"I'm glad Rita decided to call someone... that way she'll get these fantasies of hers out of her head. As far as I'm concerned it's those pills she's been taking since she had the nervous breakdown that are making her this way. She attaches importance to a whole lot of things that have nothing to do with anything, like my car tires".
"Why, didn't someone slash your tires?"
"Punctured, not slashed. Look, the car was in the garage, with the garage door locked. I must have driven over a nail... okay, a couple of nails, without realizing it. As for the mailbox, you get around quite a bit, you know how many thugs there are all over, even in good neighborhoods. They even destroyed mine, you know? Hasn't it ever happened to you?"
"Never, despite the fact that I live in a run-down neighborhood".
"Lucky you. It's not the idea of the mailbox, that only costs a few bucks... but the letters. Rita and I write each other the most beautiful letters, very profound. Sensitivity is one of her most distinctive qualities... sensitivity, a tender, pervasive sensuality, a fragile, poignant gentleness... and a natural unfaithfulness, almost instinctive. Can I ask you a question?"
He had the longest, most delicate hands I had ever seen and he held them joined together in front of his face, sucking the tips of his thumbs. He was older than my client, much older. I understood what he wanted to ask me as soon as he bit his lip, as though searching for the right words. "No, don't worry. I'm just a private detective paid to solve a problem and that's it. I'm not after anything else. And then... he's not exactly my type".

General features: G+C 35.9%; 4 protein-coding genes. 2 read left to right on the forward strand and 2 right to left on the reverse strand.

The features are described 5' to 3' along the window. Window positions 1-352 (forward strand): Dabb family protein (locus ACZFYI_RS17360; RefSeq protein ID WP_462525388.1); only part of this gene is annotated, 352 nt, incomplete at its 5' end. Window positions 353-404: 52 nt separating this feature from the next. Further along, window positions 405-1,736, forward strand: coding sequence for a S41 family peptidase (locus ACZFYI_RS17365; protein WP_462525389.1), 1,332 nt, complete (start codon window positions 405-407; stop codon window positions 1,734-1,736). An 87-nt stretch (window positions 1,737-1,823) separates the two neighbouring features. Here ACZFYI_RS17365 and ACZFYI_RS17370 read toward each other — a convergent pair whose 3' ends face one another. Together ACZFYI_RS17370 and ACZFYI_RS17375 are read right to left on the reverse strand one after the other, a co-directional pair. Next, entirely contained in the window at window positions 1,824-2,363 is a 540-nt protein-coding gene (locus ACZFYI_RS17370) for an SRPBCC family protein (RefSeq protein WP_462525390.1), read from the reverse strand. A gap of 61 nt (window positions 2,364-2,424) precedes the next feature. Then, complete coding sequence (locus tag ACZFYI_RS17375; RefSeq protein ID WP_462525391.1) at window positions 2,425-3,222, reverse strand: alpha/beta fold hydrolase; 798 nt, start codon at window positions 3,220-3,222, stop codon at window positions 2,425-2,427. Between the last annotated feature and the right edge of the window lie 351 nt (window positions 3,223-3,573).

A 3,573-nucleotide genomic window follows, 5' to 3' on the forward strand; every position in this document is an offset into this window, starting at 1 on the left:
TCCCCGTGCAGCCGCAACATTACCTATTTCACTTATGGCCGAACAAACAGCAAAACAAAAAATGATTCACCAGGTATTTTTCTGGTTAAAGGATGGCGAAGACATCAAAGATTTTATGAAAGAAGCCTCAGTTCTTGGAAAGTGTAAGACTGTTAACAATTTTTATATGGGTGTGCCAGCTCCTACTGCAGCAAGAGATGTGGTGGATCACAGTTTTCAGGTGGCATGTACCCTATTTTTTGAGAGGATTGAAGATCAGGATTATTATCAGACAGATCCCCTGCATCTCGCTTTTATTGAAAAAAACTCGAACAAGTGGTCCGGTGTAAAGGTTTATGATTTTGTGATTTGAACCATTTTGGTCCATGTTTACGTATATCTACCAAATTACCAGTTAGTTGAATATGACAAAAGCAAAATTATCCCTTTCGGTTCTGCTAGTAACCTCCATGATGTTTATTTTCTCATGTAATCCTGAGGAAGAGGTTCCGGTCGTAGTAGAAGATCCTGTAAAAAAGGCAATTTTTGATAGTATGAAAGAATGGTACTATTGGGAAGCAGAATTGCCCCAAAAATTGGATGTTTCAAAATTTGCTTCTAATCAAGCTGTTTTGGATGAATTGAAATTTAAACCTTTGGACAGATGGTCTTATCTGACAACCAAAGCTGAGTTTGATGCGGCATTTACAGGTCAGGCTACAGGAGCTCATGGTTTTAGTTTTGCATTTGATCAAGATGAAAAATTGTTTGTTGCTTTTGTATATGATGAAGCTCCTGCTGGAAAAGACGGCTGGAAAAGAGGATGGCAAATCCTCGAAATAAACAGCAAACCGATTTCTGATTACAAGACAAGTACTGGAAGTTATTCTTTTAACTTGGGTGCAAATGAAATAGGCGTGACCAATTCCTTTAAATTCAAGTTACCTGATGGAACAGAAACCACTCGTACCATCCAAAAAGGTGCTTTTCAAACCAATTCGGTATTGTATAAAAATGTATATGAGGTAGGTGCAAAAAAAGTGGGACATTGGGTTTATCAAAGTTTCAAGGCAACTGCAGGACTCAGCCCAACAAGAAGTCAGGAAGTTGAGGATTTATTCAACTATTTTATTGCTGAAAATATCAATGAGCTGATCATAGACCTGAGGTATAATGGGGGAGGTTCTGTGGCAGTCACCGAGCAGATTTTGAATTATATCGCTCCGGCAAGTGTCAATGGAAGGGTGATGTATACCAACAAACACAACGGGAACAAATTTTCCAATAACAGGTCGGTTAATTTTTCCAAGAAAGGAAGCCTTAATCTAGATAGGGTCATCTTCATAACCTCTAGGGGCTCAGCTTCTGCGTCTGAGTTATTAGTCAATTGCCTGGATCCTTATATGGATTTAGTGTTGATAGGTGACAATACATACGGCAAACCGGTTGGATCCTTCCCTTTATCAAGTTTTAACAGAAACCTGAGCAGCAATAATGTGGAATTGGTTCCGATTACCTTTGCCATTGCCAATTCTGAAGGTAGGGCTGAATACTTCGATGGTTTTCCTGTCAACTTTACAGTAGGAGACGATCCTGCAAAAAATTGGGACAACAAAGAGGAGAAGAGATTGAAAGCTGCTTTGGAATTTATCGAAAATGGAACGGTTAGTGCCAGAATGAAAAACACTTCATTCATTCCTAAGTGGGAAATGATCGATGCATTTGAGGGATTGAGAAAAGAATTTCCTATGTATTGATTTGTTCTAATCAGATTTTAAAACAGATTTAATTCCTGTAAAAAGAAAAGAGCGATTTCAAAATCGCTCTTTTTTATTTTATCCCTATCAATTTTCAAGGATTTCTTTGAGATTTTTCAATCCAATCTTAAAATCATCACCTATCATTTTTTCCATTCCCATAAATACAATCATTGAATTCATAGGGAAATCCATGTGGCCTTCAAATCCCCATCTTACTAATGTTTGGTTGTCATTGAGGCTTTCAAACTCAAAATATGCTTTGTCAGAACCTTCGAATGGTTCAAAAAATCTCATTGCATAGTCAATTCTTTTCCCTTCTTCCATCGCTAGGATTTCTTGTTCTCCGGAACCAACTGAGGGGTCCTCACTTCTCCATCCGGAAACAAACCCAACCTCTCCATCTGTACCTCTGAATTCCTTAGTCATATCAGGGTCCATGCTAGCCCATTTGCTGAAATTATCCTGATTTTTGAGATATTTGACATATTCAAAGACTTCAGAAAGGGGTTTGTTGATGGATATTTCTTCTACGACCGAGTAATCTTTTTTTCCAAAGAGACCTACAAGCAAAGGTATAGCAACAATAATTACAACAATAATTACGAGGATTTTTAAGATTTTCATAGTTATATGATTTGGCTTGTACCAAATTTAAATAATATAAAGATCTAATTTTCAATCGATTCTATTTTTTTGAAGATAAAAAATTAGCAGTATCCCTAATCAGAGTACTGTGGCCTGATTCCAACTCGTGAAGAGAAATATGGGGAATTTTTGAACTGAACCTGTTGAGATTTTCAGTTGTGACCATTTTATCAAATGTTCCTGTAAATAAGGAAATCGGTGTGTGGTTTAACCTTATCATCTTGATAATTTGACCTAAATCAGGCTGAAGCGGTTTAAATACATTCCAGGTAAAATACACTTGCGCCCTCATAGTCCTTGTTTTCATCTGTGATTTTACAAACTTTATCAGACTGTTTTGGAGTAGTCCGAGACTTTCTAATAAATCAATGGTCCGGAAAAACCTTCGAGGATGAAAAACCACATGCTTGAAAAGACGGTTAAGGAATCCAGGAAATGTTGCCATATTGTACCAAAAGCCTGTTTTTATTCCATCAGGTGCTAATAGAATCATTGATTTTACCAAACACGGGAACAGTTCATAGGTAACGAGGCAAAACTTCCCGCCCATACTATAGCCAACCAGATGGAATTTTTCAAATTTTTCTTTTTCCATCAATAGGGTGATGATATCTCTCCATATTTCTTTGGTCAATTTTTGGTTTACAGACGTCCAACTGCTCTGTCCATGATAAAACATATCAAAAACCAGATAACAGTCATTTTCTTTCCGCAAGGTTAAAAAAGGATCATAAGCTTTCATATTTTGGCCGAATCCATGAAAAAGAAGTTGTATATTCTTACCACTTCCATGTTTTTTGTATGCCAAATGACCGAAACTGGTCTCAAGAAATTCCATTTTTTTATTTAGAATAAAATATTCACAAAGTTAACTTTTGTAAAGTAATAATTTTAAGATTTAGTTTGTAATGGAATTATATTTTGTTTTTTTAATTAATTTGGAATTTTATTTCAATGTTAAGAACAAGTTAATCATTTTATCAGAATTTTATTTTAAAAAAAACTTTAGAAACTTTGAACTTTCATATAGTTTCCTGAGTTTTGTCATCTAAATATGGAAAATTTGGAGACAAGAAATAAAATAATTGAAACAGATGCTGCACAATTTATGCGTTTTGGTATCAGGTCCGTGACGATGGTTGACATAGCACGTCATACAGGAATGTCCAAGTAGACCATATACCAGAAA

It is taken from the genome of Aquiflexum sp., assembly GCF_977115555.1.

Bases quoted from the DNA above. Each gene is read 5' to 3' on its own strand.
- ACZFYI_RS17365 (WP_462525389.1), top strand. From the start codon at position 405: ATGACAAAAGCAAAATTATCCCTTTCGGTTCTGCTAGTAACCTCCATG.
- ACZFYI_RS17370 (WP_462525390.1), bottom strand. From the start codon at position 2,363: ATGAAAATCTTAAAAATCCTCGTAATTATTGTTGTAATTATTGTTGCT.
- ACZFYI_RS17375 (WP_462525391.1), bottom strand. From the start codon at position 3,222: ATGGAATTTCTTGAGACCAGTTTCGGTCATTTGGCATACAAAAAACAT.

"Don't speak too soon. And please don't say "he", say "she". Aside from a small detail, my Rita is a woman... or rather, a little girl. Don't you think so?"
No, I didn't think so, but I didn't tell him that. I had him show me the garage door, still locked and without any sign of a break-in, and I went away convinced that he was right, that they were all coincidences and that the man in the night was only a dream resulting from an excess of tranquillizers. I also made the rounds of the neighbors again, since the man had to have lurked in the area a long time to know just the right moment to phone or enter the house, but no one had noticed anything. I intended to call my client the next day to close the case, persuade him to let me keep the entire advance, and recommend that he get another doctor, since no one was out to get her. To get him, him... and I had to keep repeating it to myself as I drove, as I recalled the curves of her hips outlined against the cloth, him, him, him, until I got home. 

Then she called me. At night, unexpectedly, in the middle of a confused dream that was making me sweat. Her voice was shrill, like the ring that had awakened me, and she was talking hurriedly, between sobs, and gasping. 
"He was here! He was here, I saw him!"
"Saw him? Who did you see? Who are you talking..."
"That man! The man who watches me! He was here in my room! I woke up, I opened my eyes and I saw him! oh God..."
"Just a second, hold on a minute... Is he still there? Answer me, is he still there?"
She didn't answer. She was sobbing and then she hung up the phone. I got dressed in a hurry, climbed in the car and raced to her house. The door was partly open, secured by a chain. I rang, but no one came, so I grabbed the door jamb with both hands and ripped off the chain by shoving my shoulder against the door. Inside it was dark. I heard crying at the end of the hall, behind a closed door. 
"Open up! It's me, open the door!"
She had triple-locked the door, and when I flung it open she had already gone back to the center of the room. She was wearing a flimsy slip, almost transparent, that grazed her knees and left her shoulders bare. She was hugging herself tightly and she was trembling.
"There's no one here".
"There was. I saw him with my own eyes. He was sitting right there".